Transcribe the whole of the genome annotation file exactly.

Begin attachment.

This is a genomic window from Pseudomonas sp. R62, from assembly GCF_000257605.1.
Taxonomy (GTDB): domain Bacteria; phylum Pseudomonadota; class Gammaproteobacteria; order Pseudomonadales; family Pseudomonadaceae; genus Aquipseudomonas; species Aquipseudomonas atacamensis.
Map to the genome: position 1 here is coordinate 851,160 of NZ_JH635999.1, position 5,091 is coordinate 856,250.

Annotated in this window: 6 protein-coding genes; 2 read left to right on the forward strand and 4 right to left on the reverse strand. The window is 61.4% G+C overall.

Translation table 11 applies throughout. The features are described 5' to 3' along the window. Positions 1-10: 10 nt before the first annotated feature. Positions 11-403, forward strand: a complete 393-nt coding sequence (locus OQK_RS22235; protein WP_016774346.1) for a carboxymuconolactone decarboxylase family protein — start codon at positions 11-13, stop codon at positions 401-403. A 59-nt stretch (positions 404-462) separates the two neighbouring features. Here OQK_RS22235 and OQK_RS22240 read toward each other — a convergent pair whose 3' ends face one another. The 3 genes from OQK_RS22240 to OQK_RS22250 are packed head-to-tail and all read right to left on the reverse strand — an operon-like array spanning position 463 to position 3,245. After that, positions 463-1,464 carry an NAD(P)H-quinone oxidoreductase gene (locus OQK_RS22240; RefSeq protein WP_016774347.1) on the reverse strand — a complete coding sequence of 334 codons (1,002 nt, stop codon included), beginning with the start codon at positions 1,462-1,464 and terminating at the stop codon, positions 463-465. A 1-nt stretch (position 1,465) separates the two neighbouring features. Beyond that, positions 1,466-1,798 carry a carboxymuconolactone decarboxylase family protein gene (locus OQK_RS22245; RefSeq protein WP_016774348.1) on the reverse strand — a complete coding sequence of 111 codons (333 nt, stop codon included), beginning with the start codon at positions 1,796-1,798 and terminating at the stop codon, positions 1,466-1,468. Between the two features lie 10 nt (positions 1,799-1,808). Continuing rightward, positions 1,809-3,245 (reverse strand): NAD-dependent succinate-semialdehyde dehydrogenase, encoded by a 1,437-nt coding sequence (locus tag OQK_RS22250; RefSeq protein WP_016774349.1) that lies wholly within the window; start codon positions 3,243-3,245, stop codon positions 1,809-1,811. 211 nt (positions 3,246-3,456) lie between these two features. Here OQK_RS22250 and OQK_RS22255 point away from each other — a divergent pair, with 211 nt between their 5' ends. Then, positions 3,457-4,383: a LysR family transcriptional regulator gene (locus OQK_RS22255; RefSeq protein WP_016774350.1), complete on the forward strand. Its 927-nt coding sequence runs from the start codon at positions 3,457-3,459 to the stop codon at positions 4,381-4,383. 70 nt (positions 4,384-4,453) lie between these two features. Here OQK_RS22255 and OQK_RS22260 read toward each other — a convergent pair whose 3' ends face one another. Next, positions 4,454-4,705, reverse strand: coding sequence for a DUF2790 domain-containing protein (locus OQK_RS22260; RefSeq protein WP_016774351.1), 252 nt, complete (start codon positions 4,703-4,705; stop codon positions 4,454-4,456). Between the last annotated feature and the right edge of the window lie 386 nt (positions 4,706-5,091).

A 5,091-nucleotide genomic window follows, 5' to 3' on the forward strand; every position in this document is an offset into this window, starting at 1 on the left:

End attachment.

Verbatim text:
This is a genomic window from Pseudomonas sp. R62, from assembly GCF_000257605.1.
Taxonomy (GTDB): domain Bacteria; phylum Pseudomonadota; class Gammaproteobacteria; order Pseudomonadales; family Pseudomonadaceae; genus Aquipseudomonas; species Aquipseudomonas atacamensis.
Map to the genome: position 1 here is coordinate 851,160 of NZ_JH635999.1, position 5,091 is coordinate 856,250.

Annotated in this window: 6 protein-coding genes; 2 read left to right on the forward strand and 4 right to left on the reverse strand. The window is 61.4% G+C overall.

Translation table 11 applies throughout. The features are described 5' to 3' along the window. Positions 1-10: 10 nt before the first annotated feature. Positions 11-403, forward strand: a complete 393-nt coding sequence (locus OQK_RS22235; protein WP_016774346.1) for a carboxymuconolactone decarboxylase family protein — start codon at positions 11-13, stop codon at positions 401-403. A 59-nt stretch (positions 404-462) separates the two neighbouring features. Here OQK_RS22235 and OQK_RS22240 read toward each other — a convergent pair whose 3' ends face one another. The 3 genes from OQK_RS22240 to OQK_RS22250 are packed head-to-tail and all read right to left on the reverse strand — an operon-like array spanning position 463 to position 3,245. After that, positions 463-1,464 carry an NAD(P)H-quinone oxidoreductase gene (locus OQK_RS22240; RefSeq protein WP_016774347.1) on the reverse strand — a complete coding sequence of 334 codons (1,002 nt, stop codon included), beginning with the start codon at positions 1,462-1,464 and terminating at the stop codon, positions 463-465. A 1-nt stretch (position 1,465) separates the two neighbouring features. Beyond that, positions 1,466-1,798 carry a carboxymuconolactone decarboxylase family protein gene (locus OQK_RS22245; RefSeq protein WP_016774348.1) on the reverse strand — a complete coding sequence of 111 codons (333 nt, stop codon included), beginning with the start codon at positions 1,796-1,798 and terminating at the stop codon, positions 1,466-1,468. Between the two features lie 10 nt (positions 1,799-1,808). Continuing rightward, positions 1,809-3,245 (reverse strand): NAD-dependent succinate-semialdehyde dehydrogenase, encoded by a 1,437-nt coding sequence (locus tag OQK_RS22250; RefSeq protein WP_016774349.1) that lies wholly within the window; start codon positions 3,243-3,245, stop codon positions 1,809-1,811. 211 nt (positions 3,246-3,456) lie between these two features. Here OQK_RS22250 and OQK_RS22255 point away from each other — a divergent pair, with 211 nt between their 5' ends. Then, positions 3,457-4,383: a LysR family transcriptional regulator gene (locus OQK_RS22255; RefSeq protein WP_016774350.1), complete on the forward strand. Its 927-nt coding sequence runs from the start codon at positions 3,457-3,459 to the stop codon at positions 4,381-4,383. 70 nt (positions 4,384-4,453) lie between these two features. Here OQK_RS22255 and OQK_RS22260 read toward each other — a convergent pair whose 3' ends face one another. Next, positions 4,454-4,705, reverse strand: coding sequence for a DUF2790 domain-containing protein (locus OQK_RS22260; RefSeq protein WP_016774351.1), 252 nt, complete (start codon positions 4,703-4,705; stop codon positions 4,454-4,456). Between the last annotated feature and the right edge of the window lie 386 nt (positions 4,706-5,091).

A 5,091-nucleotide genomic window follows, 5' to 3' on the forward strand; every position in this document is an offset into this window, starting at 1 on the left: